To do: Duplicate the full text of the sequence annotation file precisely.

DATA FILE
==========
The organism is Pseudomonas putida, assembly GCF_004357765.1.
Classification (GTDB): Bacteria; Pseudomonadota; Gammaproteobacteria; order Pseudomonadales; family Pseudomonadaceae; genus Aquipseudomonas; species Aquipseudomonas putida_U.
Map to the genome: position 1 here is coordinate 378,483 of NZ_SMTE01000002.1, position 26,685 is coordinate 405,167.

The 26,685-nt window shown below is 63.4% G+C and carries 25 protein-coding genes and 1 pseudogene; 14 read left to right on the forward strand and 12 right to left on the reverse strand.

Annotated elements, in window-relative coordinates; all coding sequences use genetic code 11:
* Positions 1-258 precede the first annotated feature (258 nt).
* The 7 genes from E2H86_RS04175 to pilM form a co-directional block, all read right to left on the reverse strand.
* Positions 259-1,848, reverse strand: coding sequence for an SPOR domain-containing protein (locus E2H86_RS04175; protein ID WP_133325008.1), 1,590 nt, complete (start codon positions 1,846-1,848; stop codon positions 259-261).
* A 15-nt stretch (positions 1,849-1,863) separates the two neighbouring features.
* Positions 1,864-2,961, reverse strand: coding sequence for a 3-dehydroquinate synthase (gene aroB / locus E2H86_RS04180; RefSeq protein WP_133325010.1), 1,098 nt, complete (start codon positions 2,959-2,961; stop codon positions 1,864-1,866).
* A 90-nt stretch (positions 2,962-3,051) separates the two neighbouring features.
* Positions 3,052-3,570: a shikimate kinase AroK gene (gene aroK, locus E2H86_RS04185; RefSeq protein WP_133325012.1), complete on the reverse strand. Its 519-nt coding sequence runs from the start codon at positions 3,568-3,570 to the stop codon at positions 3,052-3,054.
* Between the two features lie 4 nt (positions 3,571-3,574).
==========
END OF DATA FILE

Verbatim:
The organism is Pseudomonas putida, assembly GCF_004357765.1.
Classification (GTDB): Bacteria; Pseudomonadota; Gammaproteobacteria; order Pseudomonadales; family Pseudomonadaceae; genus Aquipseudomonas; species Aquipseudomonas putida_U.
Map to the genome: position 1 here is coordinate 378,483 of NZ_SMTE01000002.1, position 26,685 is coordinate 405,167.

The 26,685-nt window shown below is 63.4% G+C and carries 25 protein-coding genes and 1 pseudogene; 14 read left to right on the forward strand and 12 right to left on the reverse strand.

Annotated elements, in window-relative coordinates; all coding sequences use genetic code 11:
* Positions 1-258 precede the first annotated feature (258 nt).
* The 7 genes from E2H86_RS04175 to pilM form a co-directional block, all read right to left on the reverse strand.
* Positions 259-1,848, reverse strand: coding sequence for an SPOR domain-containing protein (locus E2H86_RS04175; protein ID WP_133325008.1), 1,590 nt, complete (start codon positions 1,846-1,848; stop codon positions 259-261).
* A 15-nt stretch (positions 1,849-1,863) separates the two neighbouring features.
* Positions 1,864-2,961, reverse strand: coding sequence for a 3-dehydroquinate synthase (gene aroB / locus E2H86_RS04180; RefSeq protein WP_133325010.1), 1,098 nt, complete (start codon positions 2,959-2,961; stop codon positions 1,864-1,866).
* A 90-nt stretch (positions 2,962-3,051) separates the two neighbouring features.
* Positions 3,052-3,570: a shikimate kinase AroK gene (gene aroK, locus E2H86_RS04185; RefSeq protein WP_133325012.1), complete on the reverse strand. Its 519-nt coding sequence runs from the start codon at positions 3,568-3,570 to the stop codon at positions 3,052-3,054.
* Between the two features lie 4 nt (positions 3,571-3,574).